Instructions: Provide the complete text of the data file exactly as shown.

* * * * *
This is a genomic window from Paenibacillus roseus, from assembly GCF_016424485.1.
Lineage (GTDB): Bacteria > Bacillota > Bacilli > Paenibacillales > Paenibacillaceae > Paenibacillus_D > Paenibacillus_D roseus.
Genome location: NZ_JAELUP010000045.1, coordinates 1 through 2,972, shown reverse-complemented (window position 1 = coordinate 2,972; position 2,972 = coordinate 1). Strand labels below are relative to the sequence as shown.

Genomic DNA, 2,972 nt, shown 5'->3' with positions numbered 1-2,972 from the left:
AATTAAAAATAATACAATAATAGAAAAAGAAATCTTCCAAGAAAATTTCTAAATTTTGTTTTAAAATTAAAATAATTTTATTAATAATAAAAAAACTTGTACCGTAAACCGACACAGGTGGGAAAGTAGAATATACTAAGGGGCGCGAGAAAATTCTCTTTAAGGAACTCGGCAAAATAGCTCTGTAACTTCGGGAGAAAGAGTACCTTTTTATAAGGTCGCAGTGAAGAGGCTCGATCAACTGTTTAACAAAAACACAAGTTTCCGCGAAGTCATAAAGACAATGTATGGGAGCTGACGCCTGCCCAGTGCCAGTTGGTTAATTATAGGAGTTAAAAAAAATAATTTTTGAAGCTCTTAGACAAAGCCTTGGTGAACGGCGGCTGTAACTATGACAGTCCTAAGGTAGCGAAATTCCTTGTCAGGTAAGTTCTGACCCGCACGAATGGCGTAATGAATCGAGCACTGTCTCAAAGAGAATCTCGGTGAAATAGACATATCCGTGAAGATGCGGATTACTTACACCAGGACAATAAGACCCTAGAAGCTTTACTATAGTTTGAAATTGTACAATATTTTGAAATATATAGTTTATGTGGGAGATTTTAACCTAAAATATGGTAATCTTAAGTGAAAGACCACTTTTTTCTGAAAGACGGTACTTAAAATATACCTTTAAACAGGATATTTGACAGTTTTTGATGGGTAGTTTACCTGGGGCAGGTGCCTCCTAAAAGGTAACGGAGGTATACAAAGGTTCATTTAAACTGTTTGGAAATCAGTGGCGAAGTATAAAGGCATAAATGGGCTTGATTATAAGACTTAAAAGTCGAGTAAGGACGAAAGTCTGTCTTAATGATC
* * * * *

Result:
This is a genomic window from Paenibacillus roseus, from assembly GCF_016424485.1.
Lineage (GTDB): Bacteria > Bacillota > Bacilli > Paenibacillales > Paenibacillaceae > Paenibacillus_D > Paenibacillus_D roseus.
Genome location: NZ_JAELUP010000045.1, coordinates 1 through 2,972, shown reverse-complemented (window position 1 = coordinate 2,972; position 2,972 = coordinate 1). Strand labels below are relative to the sequence as shown.

Genomic DNA, 2,972 nt, shown 5'->3' with positions numbered 1-2,972 from the left:
AATTAAAAATAATACAATAATAGAAAAAGAAATCTTCCAAGAAAATTTCTAAATTTTGTTTTAAAATTAAAATAATTTTATTAATAATAAAAAAACTTGTACCGTAAACCGACACAGGTGGGAAAGTAGAATATACTAAGGGGCGCGAGAAAATTCTCTTTAAGGAACTCGGCAAAATAGCTCTGTAACTTCGGGAGAAAGAGTACCTTTTTATAAGGTCGCAGTGAAGAGGCTCGATCAACTGTTTAACAAAAACACAAGTTTCCGCGAAGTCATAAAGACAATGTATGGGAGCTGACGCCTGCCCAGTGCCAGTTGGTTAATTATAGGAGTTAAAAAAAATAATTTTTGAAGCTCTTAGACAAAGCCTTGGTGAACGGCGGCTGTAACTATGACAGTCCTAAGGTAGCGAAATTCCTTGTCAGGTAAGTTCTGACCCGCACGAATGGCGTAATGAATCGAGCACTGTCTCAAAGAGAATCTCGGTGAAATAGACATATCCGTGAAGATGCGGATTACTTACACCAGGACAATAAGACCCTAGAAGCTTTACTATAGTTTGAAATTGTACAATATTTTGAAATATATAGTTTATGTGGGAGATTTTAACCTAAAATATGGTAATCTTAAGTGAAAGACCACTTTTTTCTGAAAGACGGTACTTAAAATATACCTTTAAACAGGATATTTGACAGTTTTTGATGGGTAGTTTACCTGGGGCAGGTGCCTCCTAAAAGGTAACGGAGGTATACAAAGGTTCATTTAAACTGTTTGGAAATCAGTGGCGAAGTATAAAGGCATAAATGGGCTTGATTATAAGACTTAAAAGTCGAGTAAGGACGAAAGTCTGTCTTAATGATC